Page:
U.S. Consumer Confidence Slides In March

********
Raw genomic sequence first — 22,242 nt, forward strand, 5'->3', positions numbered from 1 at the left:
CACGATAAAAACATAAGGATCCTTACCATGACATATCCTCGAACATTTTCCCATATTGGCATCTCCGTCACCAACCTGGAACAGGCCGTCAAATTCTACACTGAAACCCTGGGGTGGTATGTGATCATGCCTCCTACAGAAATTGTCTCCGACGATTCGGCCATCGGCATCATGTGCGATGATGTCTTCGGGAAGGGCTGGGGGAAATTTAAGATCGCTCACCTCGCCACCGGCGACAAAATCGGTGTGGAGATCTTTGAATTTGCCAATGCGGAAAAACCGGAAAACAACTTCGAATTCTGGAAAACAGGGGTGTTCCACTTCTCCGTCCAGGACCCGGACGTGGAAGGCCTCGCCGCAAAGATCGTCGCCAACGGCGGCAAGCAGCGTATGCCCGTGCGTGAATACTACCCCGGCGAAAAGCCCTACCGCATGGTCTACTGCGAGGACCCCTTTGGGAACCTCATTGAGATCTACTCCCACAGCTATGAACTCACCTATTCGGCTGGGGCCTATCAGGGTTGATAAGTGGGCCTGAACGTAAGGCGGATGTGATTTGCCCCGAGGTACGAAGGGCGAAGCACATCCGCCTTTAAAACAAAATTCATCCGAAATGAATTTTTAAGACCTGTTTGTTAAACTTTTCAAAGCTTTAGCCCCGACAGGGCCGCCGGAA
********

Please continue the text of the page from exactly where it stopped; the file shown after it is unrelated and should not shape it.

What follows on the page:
By Agence France-Presse U.S. consumer confidence, already at a near-10-year low, crumbled again in March, a survey by the Conference Board, a New York private research group, showed March 25. The closely watched consumer confidence index fell to 62.5 points in March from 64.8 points in February. The barometer -- based on a survey that ended on March 18, the eve of the latest war in the Gulf -- remains at the lowest level since October 1993. Even if the war were finished quickly, confidence among consumers -- whose spending accounts for two-thirds of U.S. economic activity -- might take time to rebound, analysts said. "While a quick and successful outcome in the Middle East conflict would certainly ease some of the uncertainties facing consumers and therefore boost confidence, it is the economic fundamentals that will determine whether a rebound is sustainable, said Conference Board Consumer Research Director Lynn Franco. "The end of the Gulf War in 1991 produced a surge in confidence, but labor market conditions quickly diminished the spark. So, if history repeats itself, the current job scenario will do little to maintain any post-war surge in confidence." U.S. firms axed 308,000 jobs in February, government figures showed, pushing up the unemployment rate to 5.8% from 5.7% in January. The two key components of the Conference Board's consumer confidence barometer -- consumers' expectations and their appraisal of the current situation -- both declined. The expectations index dropped to 62.5 points in March from 65.7 points in February, and the present situation index declined to 62.4 points from 63.5, it said. "We are not going to see a great deal of improvement in consumer confidence until the second half of this year," Wachovia Corp. senior economist Mark Vitner forecast. "I don't think economic conditions will improve that much in the next few weeks." Copyright Agence France-Presse, 2003

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